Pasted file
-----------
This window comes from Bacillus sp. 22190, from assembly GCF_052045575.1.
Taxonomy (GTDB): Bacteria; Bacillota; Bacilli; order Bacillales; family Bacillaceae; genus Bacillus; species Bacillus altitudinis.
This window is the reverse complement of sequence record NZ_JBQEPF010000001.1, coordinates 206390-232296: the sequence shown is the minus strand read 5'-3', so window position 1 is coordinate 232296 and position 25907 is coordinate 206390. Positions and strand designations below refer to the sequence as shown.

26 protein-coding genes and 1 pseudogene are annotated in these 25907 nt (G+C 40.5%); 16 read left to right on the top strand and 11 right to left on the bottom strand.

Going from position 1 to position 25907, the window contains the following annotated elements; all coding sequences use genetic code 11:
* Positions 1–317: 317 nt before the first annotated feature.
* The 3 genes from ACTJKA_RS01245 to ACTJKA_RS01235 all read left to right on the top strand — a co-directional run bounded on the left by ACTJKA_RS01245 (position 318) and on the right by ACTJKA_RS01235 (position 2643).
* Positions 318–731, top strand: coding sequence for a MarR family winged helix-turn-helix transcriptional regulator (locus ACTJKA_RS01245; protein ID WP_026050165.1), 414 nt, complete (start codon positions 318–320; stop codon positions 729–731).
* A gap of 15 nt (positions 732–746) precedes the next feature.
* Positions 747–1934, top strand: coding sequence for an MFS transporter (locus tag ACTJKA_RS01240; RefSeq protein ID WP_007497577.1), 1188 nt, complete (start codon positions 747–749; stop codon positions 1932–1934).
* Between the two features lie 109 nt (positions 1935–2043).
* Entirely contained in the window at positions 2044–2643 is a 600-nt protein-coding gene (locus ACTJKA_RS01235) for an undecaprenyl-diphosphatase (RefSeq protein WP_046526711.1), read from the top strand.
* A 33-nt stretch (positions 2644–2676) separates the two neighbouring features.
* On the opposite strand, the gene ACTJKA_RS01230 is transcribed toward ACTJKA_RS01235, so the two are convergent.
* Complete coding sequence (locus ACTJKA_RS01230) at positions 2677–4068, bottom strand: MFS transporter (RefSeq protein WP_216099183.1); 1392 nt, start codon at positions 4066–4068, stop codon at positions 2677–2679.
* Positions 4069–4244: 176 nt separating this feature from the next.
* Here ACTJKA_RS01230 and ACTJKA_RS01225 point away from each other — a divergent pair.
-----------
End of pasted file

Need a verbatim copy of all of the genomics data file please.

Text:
This window comes from Bacillus sp. 22190, from assembly GCF_052045575.1.
Taxonomy (GTDB): Bacteria; Bacillota; Bacilli; order Bacillales; family Bacillaceae; genus Bacillus; species Bacillus altitudinis.
This window is the reverse complement of sequence record NZ_JBQEPF010000001.1, coordinates 206390-232296: the sequence shown is the minus strand read 5'-3', so window position 1 is coordinate 232296 and position 25907 is coordinate 206390. Positions and strand designations below refer to the sequence as shown.

26 protein-coding genes and 1 pseudogene are annotated in these 25907 nt (G+C 40.5%); 16 read left to right on the top strand and 11 right to left on the bottom strand.

Going from position 1 to position 25907, the window contains the following annotated elements; all coding sequences use genetic code 11:
* Positions 1–317: 317 nt before the first annotated feature.
* The 3 genes from ACTJKA_RS01245 to ACTJKA_RS01235 all read left to right on the top strand — a co-directional run bounded on the left by ACTJKA_RS01245 (position 318) and on the right by ACTJKA_RS01235 (position 2643).
* Positions 318–731, top strand: coding sequence for a MarR family winged helix-turn-helix transcriptional regulator (locus ACTJKA_RS01245; protein ID WP_026050165.1), 414 nt, complete (start codon positions 318–320; stop codon positions 729–731).
* A gap of 15 nt (positions 732–746) precedes the next feature.
* Positions 747–1934, top strand: coding sequence for an MFS transporter (locus tag ACTJKA_RS01240; RefSeq protein ID WP_007497577.1), 1188 nt, complete (start codon positions 747–749; stop codon positions 1932–1934).
* Between the two features lie 109 nt (positions 1935–2043).
* Entirely contained in the window at positions 2044–2643 is a 600-nt protein-coding gene (locus ACTJKA_RS01235) for an undecaprenyl-diphosphatase (RefSeq protein WP_046526711.1), read from the top strand.
* A 33-nt stretch (positions 2644–2676) separates the two neighbouring features.
* On the opposite strand, the gene ACTJKA_RS01230 is transcribed toward ACTJKA_RS01235, so the two are convergent.
* Complete coding sequence (locus ACTJKA_RS01230) at positions 2677–4068, bottom strand: MFS transporter (RefSeq protein WP_216099183.1); 1392 nt, start codon at positions 4066–4068, stop codon at positions 2677–2679.
* Positions 4069–4244: 176 nt separating this feature from the next.
* Here ACTJKA_RS01230 and ACTJKA_RS01225 point away from each other — a divergent pair.